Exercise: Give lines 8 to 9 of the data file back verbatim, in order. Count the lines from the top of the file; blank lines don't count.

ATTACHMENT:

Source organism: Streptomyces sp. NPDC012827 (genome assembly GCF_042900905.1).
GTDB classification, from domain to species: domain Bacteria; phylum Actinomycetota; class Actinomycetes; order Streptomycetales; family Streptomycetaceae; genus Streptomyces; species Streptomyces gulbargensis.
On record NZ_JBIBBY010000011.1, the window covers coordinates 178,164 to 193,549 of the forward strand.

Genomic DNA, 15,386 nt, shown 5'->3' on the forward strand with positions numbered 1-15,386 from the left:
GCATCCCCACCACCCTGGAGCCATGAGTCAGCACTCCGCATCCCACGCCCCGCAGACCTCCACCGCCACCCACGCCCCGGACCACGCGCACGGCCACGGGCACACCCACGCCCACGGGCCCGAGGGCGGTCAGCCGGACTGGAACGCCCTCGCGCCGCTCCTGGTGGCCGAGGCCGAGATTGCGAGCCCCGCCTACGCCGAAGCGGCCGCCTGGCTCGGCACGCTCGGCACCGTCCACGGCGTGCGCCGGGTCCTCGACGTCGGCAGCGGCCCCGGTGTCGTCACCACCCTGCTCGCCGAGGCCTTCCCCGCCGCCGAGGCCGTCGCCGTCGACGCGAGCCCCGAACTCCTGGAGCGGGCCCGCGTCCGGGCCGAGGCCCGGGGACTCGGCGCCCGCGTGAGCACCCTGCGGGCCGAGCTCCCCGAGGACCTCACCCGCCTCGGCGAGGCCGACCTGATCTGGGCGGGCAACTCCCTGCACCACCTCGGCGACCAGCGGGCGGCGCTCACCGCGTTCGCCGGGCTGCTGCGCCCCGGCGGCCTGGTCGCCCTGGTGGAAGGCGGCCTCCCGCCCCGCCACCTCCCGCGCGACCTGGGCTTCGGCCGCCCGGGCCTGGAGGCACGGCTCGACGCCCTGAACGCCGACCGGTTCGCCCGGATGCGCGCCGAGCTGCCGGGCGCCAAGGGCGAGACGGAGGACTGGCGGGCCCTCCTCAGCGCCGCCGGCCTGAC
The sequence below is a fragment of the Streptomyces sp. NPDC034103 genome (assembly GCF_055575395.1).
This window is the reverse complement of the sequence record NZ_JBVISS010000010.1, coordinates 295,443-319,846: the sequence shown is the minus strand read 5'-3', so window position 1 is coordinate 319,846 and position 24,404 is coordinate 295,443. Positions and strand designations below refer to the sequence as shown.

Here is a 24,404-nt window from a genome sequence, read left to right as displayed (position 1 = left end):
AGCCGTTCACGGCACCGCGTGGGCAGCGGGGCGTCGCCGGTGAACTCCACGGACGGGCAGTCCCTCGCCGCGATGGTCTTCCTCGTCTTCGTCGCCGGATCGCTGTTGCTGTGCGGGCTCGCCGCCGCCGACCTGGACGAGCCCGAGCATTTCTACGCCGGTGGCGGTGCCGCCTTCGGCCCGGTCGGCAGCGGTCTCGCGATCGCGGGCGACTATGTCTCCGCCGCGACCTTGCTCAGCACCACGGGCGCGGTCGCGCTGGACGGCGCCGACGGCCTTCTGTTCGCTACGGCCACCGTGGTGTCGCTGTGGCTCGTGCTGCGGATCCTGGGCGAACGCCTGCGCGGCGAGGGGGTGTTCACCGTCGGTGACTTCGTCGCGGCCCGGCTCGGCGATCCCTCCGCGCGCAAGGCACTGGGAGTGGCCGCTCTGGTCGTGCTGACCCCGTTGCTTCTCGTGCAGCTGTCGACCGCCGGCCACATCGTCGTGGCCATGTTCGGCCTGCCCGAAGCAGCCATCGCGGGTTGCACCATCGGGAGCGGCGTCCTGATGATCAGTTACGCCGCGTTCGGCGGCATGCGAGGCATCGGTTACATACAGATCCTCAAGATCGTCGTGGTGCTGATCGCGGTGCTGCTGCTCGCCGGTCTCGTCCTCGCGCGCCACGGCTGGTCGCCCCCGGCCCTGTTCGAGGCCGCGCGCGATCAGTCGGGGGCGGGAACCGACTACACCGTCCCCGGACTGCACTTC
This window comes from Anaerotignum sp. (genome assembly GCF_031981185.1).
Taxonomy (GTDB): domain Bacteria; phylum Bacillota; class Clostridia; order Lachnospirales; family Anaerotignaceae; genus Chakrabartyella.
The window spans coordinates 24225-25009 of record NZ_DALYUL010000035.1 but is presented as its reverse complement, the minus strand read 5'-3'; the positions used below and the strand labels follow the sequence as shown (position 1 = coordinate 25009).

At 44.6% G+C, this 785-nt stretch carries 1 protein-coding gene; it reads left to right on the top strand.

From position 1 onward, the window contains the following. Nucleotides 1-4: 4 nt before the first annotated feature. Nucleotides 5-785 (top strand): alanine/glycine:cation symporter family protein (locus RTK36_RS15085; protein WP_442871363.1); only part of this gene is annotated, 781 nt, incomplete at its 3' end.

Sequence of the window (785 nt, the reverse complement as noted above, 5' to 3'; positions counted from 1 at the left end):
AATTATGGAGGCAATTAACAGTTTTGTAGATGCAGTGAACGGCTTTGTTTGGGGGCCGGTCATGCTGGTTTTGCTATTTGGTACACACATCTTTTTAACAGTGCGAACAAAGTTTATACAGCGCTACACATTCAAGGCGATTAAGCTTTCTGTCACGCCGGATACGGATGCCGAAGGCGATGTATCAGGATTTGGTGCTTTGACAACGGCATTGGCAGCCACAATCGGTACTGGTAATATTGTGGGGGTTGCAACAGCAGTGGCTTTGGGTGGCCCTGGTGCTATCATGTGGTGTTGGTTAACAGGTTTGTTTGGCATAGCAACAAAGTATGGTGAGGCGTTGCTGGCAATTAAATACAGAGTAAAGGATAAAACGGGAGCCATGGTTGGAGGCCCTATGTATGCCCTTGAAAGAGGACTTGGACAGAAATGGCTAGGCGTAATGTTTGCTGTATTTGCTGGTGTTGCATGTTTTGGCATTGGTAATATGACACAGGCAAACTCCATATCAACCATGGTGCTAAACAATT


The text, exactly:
Here is a 24,404-nt window from a genome sequence, read left to right as displayed (position 1 = left end):
AGCCGTTCACGGCACCGCGTGGGCAGCGGGGCGTCGCCGGTGAACTCCACGGACGGGCAGTCCCTCGCCGCGATGGTCTTCCTCGTCTTCGTCGCCGGATCGCTGTTGCTGTGCGGGCTCGCCGCCGCCGACCTGGACGAGCCCGAGCATTTCTACGCCGGTGGCGGTGCCGCCTTCGGCCCGGTCGGCAGCGGTCTCGCGATCGCGGGCGACTATGTCTCCGCCGCGACCTTGCTCAGCACCACGGGCGCGGTCGCGCTGGACGGCGCCGACGGCCTTCTGTTCGCTACGGCCACCGTGGTGTCGCTGTGGCTCGTGCTGCGGATCCTGGGCGAACGCCTGCGCGGCGAGGGGGTGTTCACCGTCGGTGACTTCGTCGCGGCCCGGCTCGGCGATCCCTCCGCGCGCAAGGCACTGGGAGTGGCCGCTCTGGTCGTGCTGACCCCGTTGCTTCTCGTGCAGCTGTCGACCGCCGGCCACATCGTCGTGGCCATGTTCGGCCTGCCCGAAGCAGCCATCGCGGGTTGCACCATCGGGAGCGGCGTCCTGATGATCAGTTACGCCGCGTTCGGCGGCATGCGAGGCATCGGTTACATACAGATCCTCAAGATCGTCGTGGTGCTGATCGCGGTGCTGCTGCTCGCCGGTCTCGTCCTCGCGCGCCACGGCTGGTCGCCCCCGGCCCTGTTCGAGGCCGCGCGCGATCAGTCGGGGGCGGGAACCGACTACACCGTCCCCGGACTGCACTTC